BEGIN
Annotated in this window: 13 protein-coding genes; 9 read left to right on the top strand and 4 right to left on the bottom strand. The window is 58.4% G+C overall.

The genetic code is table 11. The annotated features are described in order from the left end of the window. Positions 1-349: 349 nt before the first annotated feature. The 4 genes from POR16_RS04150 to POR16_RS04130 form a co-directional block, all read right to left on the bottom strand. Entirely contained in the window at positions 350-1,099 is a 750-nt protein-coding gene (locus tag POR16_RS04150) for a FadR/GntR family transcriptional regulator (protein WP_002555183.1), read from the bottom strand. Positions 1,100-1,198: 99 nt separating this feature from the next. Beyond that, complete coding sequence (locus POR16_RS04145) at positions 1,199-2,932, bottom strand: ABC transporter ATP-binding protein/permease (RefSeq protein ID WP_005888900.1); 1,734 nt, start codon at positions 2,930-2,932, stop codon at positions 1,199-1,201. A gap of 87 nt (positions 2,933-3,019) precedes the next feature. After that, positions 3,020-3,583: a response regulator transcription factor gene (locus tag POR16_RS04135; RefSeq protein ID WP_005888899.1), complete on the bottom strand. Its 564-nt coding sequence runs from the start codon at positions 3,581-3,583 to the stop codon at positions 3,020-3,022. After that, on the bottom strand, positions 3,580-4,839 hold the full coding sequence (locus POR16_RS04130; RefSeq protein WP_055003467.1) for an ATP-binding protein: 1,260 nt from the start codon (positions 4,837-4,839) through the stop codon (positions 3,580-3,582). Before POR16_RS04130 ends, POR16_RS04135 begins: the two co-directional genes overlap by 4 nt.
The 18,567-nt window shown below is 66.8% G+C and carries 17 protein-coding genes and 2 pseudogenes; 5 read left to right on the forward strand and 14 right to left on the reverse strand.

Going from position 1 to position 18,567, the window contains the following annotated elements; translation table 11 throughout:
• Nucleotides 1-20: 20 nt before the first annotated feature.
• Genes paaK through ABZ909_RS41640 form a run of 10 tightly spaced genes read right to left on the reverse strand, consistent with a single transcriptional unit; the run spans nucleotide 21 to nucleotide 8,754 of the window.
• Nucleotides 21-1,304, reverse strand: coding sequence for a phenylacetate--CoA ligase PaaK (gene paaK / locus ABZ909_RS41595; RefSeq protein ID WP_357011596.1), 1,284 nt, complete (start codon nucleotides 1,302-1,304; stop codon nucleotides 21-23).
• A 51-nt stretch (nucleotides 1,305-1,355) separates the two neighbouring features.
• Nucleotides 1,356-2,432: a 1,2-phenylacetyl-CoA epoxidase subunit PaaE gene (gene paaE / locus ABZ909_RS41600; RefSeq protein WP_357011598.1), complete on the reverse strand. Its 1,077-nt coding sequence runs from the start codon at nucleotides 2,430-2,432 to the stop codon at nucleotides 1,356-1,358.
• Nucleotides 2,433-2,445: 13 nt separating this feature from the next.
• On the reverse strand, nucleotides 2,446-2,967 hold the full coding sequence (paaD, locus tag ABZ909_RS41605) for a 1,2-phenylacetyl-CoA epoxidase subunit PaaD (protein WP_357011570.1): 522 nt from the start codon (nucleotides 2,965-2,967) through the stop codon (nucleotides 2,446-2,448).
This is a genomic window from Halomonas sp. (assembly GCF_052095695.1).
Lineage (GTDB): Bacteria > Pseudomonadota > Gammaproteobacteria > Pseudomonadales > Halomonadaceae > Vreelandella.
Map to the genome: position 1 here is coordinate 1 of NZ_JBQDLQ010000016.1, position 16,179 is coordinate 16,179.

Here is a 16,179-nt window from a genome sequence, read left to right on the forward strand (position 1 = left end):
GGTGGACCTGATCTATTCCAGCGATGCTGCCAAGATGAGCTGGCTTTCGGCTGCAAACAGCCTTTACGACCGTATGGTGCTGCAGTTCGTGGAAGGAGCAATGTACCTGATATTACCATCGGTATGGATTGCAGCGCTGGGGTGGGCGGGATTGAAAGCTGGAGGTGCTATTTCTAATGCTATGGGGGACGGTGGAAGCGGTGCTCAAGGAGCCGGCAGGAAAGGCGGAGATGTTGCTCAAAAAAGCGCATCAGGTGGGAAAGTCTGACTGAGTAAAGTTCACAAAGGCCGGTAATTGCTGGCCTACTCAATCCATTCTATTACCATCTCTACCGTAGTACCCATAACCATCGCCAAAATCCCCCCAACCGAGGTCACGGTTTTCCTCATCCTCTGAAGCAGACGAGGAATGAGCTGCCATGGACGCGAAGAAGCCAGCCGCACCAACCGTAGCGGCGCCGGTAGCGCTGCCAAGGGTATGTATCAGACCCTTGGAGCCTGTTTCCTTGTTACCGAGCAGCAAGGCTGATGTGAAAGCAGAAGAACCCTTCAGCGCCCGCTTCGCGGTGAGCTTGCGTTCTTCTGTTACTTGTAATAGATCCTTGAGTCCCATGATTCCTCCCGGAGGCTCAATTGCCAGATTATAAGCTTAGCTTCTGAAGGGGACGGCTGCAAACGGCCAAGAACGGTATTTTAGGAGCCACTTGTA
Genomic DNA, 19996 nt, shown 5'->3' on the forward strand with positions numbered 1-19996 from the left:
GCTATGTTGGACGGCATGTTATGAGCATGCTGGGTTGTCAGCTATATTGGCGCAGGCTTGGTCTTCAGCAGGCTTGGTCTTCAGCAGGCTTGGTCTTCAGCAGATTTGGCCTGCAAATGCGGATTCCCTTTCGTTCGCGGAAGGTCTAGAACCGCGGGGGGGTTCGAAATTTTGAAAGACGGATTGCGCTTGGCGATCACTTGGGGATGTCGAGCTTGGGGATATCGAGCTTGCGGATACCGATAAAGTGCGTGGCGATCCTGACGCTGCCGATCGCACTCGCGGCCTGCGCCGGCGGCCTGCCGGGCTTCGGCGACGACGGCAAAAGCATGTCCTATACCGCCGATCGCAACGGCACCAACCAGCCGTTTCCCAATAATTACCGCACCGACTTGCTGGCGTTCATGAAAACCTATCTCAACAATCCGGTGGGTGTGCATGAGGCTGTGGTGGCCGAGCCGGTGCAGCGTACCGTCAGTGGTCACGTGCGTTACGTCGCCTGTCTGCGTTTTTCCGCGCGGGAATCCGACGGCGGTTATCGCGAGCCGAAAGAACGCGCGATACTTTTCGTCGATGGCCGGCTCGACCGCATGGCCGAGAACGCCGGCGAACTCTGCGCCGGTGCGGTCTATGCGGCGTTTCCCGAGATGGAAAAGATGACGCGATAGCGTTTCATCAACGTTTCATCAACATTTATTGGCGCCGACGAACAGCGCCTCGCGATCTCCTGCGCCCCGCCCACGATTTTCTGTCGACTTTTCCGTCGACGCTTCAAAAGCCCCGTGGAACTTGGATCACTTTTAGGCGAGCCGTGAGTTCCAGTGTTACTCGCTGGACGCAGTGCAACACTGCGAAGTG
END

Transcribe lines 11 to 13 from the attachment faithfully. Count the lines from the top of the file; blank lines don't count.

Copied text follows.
• On the reverse strand, nucleotides 2,446-2,967 hold the full coding sequence (paaD, locus tag ABZ909_RS41605) for a 1,2-phenylacetyl-CoA epoxidase subunit PaaD (protein WP_357011570.1): 522 nt from the start codon (nucleotides 2,965-2,967) through the stop codon (nucleotides 2,446-2,448).
This is a genomic window from Halomonas sp. (assembly GCF_052095695.1).
Lineage (GTDB): Bacteria > Pseudomonadota > Gammaproteobacteria > Pseudomonadales > Halomonadaceae > Vreelandella.